Rosa Korjoslio is a new variety of white climbing rose from well-respected rose breeder W. Kordes. It’s a good choice for arbours, wall and arches.
Rosa Korjoslio was introduced in 2014 as Rose Alaska or Alaska Climbing Rose after winning awards in international rose competitions. Note – Rosa Alaska is synonymous with Rosa Korjoslio.
In spring shiny mid-green foliage emerges from a strong arching framework of purple stems with purple-red thorns. As the sun warms up in April large clusters of fat buds open into double creamy-white flowers with blushed pink outer petals. The flowers are particularly large, measuring over eight cms across, and cover the stems in a flush of snowy white. Alaska repeat blooms throughout the summer if it’s kept well-watered and fed. Rose Alaska has a light spicy scent that’s attractive to pollinators but isn’t overpowering. It’s a lovely choice for a bright archway above a garden bench.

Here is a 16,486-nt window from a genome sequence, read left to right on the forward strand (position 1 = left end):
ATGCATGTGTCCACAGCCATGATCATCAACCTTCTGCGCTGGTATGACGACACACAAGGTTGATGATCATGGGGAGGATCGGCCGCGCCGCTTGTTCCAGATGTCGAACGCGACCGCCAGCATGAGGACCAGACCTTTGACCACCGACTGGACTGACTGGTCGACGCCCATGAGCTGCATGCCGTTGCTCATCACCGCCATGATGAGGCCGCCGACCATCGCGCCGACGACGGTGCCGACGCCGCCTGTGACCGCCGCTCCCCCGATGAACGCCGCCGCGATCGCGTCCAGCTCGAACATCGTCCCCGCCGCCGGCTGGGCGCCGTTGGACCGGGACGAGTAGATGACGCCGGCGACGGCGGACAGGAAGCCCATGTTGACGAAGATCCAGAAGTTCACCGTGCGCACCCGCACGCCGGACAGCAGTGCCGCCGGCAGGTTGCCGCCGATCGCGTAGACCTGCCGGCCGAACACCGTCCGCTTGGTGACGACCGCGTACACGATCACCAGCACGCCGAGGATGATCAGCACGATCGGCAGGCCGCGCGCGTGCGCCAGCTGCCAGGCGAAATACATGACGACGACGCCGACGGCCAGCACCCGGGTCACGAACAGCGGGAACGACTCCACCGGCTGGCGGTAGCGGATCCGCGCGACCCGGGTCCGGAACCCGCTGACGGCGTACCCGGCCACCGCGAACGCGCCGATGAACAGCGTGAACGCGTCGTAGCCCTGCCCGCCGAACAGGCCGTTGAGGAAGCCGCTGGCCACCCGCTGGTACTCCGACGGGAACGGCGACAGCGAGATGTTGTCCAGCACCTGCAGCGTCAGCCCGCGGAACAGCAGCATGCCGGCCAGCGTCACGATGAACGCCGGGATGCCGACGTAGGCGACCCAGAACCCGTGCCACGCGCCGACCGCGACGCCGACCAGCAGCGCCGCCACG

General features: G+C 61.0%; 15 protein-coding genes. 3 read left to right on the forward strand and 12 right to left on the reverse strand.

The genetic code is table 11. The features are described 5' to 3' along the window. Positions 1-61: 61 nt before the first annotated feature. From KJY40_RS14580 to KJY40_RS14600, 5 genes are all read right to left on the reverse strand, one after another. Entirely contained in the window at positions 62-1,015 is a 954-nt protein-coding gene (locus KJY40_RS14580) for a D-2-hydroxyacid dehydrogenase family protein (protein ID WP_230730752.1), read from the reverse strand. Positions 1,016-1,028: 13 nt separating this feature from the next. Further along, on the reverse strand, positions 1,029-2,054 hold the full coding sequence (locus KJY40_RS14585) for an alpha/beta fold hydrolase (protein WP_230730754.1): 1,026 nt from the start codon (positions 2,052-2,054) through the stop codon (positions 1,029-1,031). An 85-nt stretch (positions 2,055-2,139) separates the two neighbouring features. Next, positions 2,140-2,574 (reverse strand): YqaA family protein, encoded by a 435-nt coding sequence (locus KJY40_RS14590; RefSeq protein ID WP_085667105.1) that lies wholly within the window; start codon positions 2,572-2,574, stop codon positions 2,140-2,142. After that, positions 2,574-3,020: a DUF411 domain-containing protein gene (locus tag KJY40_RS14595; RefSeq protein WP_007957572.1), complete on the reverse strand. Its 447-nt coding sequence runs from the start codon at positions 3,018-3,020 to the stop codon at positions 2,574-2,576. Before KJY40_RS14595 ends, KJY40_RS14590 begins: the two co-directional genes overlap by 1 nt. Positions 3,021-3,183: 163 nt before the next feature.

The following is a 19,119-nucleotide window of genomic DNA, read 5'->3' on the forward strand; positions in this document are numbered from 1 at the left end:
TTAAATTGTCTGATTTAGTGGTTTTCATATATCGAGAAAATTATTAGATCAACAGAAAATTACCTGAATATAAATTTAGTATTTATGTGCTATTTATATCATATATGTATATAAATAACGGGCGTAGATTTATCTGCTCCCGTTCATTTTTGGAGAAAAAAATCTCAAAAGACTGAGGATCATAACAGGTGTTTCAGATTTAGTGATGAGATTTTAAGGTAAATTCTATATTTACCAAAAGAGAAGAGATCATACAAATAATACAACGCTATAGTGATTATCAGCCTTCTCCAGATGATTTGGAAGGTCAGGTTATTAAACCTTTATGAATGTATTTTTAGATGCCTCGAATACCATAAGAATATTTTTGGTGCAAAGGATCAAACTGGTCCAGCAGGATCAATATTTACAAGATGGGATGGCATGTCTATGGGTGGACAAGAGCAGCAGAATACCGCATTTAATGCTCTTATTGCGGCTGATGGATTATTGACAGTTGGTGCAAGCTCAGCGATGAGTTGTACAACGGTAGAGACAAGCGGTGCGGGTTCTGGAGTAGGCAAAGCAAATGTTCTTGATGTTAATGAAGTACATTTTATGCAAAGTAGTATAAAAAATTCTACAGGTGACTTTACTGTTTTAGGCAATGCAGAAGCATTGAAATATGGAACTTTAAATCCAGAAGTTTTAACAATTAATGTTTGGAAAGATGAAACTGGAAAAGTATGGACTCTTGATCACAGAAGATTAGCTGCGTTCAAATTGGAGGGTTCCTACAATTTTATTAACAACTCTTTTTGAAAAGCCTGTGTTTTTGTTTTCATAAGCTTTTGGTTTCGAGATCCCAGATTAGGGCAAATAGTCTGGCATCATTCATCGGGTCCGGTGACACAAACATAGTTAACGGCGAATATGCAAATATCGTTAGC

Height and Spread of Rosa Korjoslio Rosa Korjoslio has a moderate growth habit at approximately two metres tall and one metre wide so it won’t grow out of deadheading reach.
How Hardy Is Rosa Korjoslio Rose Alaska is very hardy and will withstand UK winters and sub-zero temperatures if the roots are well-drained.
It enjoys full sun and as this is a new variety of rose it has excellent resistance to diseases including black spot and mildew.
How To Use Rosa Korjoslio Alaska climbing rose is an excellent choice od climber for arches and arbours as its flowers repeat bloom across the whole shrub without leaving a leggy stem. The shiny foliage holds its own during the summer and makes a strong framework for other flowering plants such as clematis.
This is a good choice for low maintenance wildlife gardens as it doesn’t need pruning and has large scented flowers.
Try pairing yours with another of W. Kordes’s modern climbers such as red Rosa Amadeus.
To Care For Rosa Korjoslio Alaska Rose will grow in the majority of well-drained soils and enjoys plenty of sunshine. Be sure to plant yours with the graft line below the soil and tie its long stems to a trellis or wire support for protection against wind breakage.
This climbing rose is bred to resist black spot and mildew but you can help it with regular feeding and watering. Roses are hungry plants and the best flower displays come from well-fed, regularly dead-headed roses. Apply a thick layer of mulch to its roots twice yearly and water it well during dry spells. There is no need to prune this climbing rose unless you want to restrict its height.